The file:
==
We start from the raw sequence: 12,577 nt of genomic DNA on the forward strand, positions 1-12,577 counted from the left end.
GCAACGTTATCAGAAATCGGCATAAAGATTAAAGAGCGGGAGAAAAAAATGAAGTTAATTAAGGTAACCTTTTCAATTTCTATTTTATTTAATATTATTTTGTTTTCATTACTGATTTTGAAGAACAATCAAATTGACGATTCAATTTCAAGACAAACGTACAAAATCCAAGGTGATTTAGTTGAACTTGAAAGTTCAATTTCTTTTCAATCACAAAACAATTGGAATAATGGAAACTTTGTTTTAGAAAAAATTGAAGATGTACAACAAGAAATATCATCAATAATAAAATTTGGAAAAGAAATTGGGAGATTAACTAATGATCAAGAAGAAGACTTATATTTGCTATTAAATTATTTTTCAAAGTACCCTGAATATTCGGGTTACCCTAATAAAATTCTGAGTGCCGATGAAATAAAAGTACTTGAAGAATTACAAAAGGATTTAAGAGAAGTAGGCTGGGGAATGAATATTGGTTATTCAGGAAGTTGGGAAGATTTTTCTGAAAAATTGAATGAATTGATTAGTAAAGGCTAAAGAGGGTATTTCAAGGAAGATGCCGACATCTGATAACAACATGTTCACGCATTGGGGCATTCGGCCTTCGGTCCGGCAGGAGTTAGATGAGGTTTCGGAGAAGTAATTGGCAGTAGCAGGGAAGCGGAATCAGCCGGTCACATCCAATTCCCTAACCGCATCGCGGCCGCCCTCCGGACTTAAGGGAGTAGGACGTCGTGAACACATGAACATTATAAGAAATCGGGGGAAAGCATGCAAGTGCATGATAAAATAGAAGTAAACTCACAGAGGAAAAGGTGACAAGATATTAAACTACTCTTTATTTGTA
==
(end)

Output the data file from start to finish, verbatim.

We start from the raw sequence: 12,577 nt of genomic DNA on the forward strand, positions 1-12,577 counted from the left end.
GCAACGTTATCAGAAATCGGCATAAAGATTAAAGAGCGGGAGAAAAAAATGAAGTTAATTAAGGTAACCTTTTCAATTTCTATTTTATTTAATATTATTTTGTTTTCATTACTGATTTTGAAGAACAATCAAATTGACGATTCAATTTCAAGACAAACGTACAAAATCCAAGGTGATTTAGTTGAACTTGAAAGTTCAATTTCTTTTCAATCACAAAACAATTGGAATAATGGAAACTTTGTTTTAGAAAAAATTGAAGATGTACAACAAGAAATATCATCAATAATAAAATTTGGAAAAGAAATTGGGAGATTAACTAATGATCAAGAAGAAGACTTATATTTGCTATTAAATTATTTTTCAAAGTACCCTGAATATTCGGGTTACCCTAATAAAATTCTGAGTGCCGATGAAATAAAAGTACTTGAAGAATTACAAAAGGATTTAAGAGAAGTAGGCTGGGGAATGAATATTGGTTATTCAGGAAGTTGGGAAGATTTTTCTGAAAAATTGAATGAATTGATTAGTAAAGGCTAAAGAGGGTATTTCAAGGAAGATGCCGACATCTGATAACAACATGTTCACGCATTGGGGCATTCGGCCTTCGGTCCGGCAGGAGTTAGATGAGGTTTCGGAGAAGTAATTGGCAGTAGCAGGGAAGCGGAATCAGCCGGTCACATCCAATTCCCTAACCGCATCGCGGCCGCCCTCCGGACTTAAGGGAGTAGGACGTCGTGAACACATGAACATTATAAGAAATCGGGGGAAAGCATGCAAGTGCATGATAAAATAGAAGTAAACTCACAGAGGAAAAGGTGACAAGATATTAAACTACTCTTTATTTGTA